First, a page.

While the jokes are sharply written and aren’t simply dependent on one-liners, the dialogue could be a little less vulgar. Not that it bothers me a whole lot, but it feels as if a 16-year old boy wrote much of the characters’ responses to one another. When cursing isn’t used to enhance the dialogue it becomes distracting and a seemingly cheap way to get laughs from teens.

Other than that, I can’t complain too much about Hot Tub Time Machine because it never tries to be anything that it isn’t, and it’s a very unique addition to the comedy genre.

Twizard Rating: 89

Quick Movie Review: The Gambler (2014)


I can always use a good gambling movie. Unfortunately, this isn’t a gambling movie. The title may throw you off, but Mark Wahlberg’s character, Jim, even says so himself; “I’m not a gambler.” As disappointing as that is, I have to look past it. I have to take this movie for what it is–a story about a cynical realist who has a gloomy outlook on humanity and is struggling to rediscover his purpose. But he’s not actively looking for a reason to live, until a couple of them fall into his lap. He didn’t think he wanted a reason, but realized that sometimes you don’t have a choice. You can try to control every aspect of life, but you have no control over your heart.

And while the messages of The Gambler may be well intended, the execution is a different story. The dialogue, although smart and often funny, just sounds like every character is speaking directly from the writer’s mouth so that all of them are having the same supercilious conversation with themselves. Each character seems like an arrogant, vulgar Woody Allen.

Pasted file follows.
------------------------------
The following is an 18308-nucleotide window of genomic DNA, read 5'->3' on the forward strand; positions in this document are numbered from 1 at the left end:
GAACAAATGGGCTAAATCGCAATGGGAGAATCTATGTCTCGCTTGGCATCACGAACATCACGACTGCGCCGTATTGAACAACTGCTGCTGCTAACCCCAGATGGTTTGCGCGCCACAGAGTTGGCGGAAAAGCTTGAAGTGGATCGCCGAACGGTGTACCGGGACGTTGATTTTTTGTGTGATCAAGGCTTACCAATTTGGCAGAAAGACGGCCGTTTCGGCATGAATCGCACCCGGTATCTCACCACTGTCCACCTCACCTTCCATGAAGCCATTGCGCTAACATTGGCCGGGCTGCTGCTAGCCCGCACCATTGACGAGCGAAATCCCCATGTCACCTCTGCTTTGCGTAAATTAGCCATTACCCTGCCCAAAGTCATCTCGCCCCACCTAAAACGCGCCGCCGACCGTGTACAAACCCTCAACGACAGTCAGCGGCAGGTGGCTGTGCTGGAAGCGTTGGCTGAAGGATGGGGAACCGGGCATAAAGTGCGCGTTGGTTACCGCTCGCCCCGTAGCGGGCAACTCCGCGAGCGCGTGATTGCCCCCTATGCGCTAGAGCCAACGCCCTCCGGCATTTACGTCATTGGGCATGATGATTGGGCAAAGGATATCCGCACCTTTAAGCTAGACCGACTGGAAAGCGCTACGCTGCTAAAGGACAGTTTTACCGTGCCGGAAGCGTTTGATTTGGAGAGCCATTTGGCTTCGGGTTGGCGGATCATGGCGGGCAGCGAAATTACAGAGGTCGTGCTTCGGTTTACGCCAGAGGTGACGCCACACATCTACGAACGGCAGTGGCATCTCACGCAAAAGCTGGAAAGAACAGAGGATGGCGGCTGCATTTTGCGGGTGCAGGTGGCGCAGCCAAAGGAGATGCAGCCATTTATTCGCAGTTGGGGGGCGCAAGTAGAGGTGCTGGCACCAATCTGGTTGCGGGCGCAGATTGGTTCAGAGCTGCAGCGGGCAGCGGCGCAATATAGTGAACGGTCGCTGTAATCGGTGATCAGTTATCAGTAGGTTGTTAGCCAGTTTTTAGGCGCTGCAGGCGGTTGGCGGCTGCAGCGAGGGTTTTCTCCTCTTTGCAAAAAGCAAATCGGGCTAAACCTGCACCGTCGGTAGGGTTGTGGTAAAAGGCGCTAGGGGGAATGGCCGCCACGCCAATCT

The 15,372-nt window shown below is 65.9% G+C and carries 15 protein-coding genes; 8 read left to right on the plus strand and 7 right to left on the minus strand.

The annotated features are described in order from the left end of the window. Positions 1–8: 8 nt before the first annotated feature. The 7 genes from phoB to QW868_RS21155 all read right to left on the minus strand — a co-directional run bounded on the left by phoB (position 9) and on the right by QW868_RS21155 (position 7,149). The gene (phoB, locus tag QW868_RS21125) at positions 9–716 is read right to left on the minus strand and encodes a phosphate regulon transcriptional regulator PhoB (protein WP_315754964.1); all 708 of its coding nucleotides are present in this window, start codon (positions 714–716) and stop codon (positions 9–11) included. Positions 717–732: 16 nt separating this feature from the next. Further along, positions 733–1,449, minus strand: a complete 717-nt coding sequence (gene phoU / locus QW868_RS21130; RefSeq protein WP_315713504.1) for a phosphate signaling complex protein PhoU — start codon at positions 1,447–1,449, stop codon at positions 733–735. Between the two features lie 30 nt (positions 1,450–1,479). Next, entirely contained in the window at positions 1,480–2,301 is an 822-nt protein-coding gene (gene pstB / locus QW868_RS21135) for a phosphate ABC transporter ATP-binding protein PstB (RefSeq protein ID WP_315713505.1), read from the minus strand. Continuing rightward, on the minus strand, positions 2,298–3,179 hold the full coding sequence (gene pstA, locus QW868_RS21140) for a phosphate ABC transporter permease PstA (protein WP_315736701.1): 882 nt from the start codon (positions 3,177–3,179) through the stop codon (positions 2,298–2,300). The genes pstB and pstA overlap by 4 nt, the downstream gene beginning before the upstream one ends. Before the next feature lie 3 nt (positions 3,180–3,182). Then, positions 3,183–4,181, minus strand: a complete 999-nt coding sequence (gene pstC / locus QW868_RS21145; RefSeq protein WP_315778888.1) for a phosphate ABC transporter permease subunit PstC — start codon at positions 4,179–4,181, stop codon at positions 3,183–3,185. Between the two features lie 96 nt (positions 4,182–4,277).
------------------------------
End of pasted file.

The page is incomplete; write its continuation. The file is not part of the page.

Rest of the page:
Under the direction of Rupert Wyatt, the drama and suspense work outside of the actual gambling itself is impressive. But together with the DP, Wyatt seems to not understand the world of blackjack or basketball enough as a spectator. I typically become resilient when watching basketball movies because I understand the game too much that the slightest error annoys me. It’s laughable, but I let it slide a little here. But the movie is about gambling–blackjack to be specific–and the filmmakers continue to show us 1st person perspective while NOT giving us enough glimpses of the dealer’s hands. How can we adequately feel the suspense if we can’t see what Jim is seeing–or the rest of the table for that matter?

What works is Wahlberg’s interpretation of Jim. You can see in his eyes that he understands him, and that he and Jim are one in the same. You’re convinced.

The rest of the cast is great as well. Brie Larson, who always delivers her lines with such fluidity, and John Goodman, who is as intimidating as ever, are joys to watch on screen.

But regardless of how entertained you are, you might be disappointed, like me, that The Gambler isn’t really about gambling at all.

I heard the 1974 original is better anyway.

Twizard Rating: 74

Quick Movie Review: Night Shift (1982)

night shift

While this is a film that feels very dated, it doesn’t lack quality. Other than a setup that drags on forever, there isn’t too much wrong with this film. With that said, there also isn’t anything that makes it stand out from the pack either. Although it’s technically sound, it doesn’t have many traits that prevent it from being forgettable. The story may have been somewhat unique for the time period, but it’s not told in the grandiose fashion that we have become accustomed to in this era of film.

Henry Winkler and Shelley Long hold their ground pretty well here, but the highlight of the film is Michael Keaton who really keeps the film moving. You can’t take your eyes off of him, whether you like his character or not.

This is a great effort by Ron Howard and not a film that most people will hate, as it also gives us solid character development–especially with Winkler’s character. The script is acceptable and the music is a great mark of the times. While the characters in this film are very often stressed out and distraught, Night Shift brings you back to a much simpler decade.

Twizard Rating: 81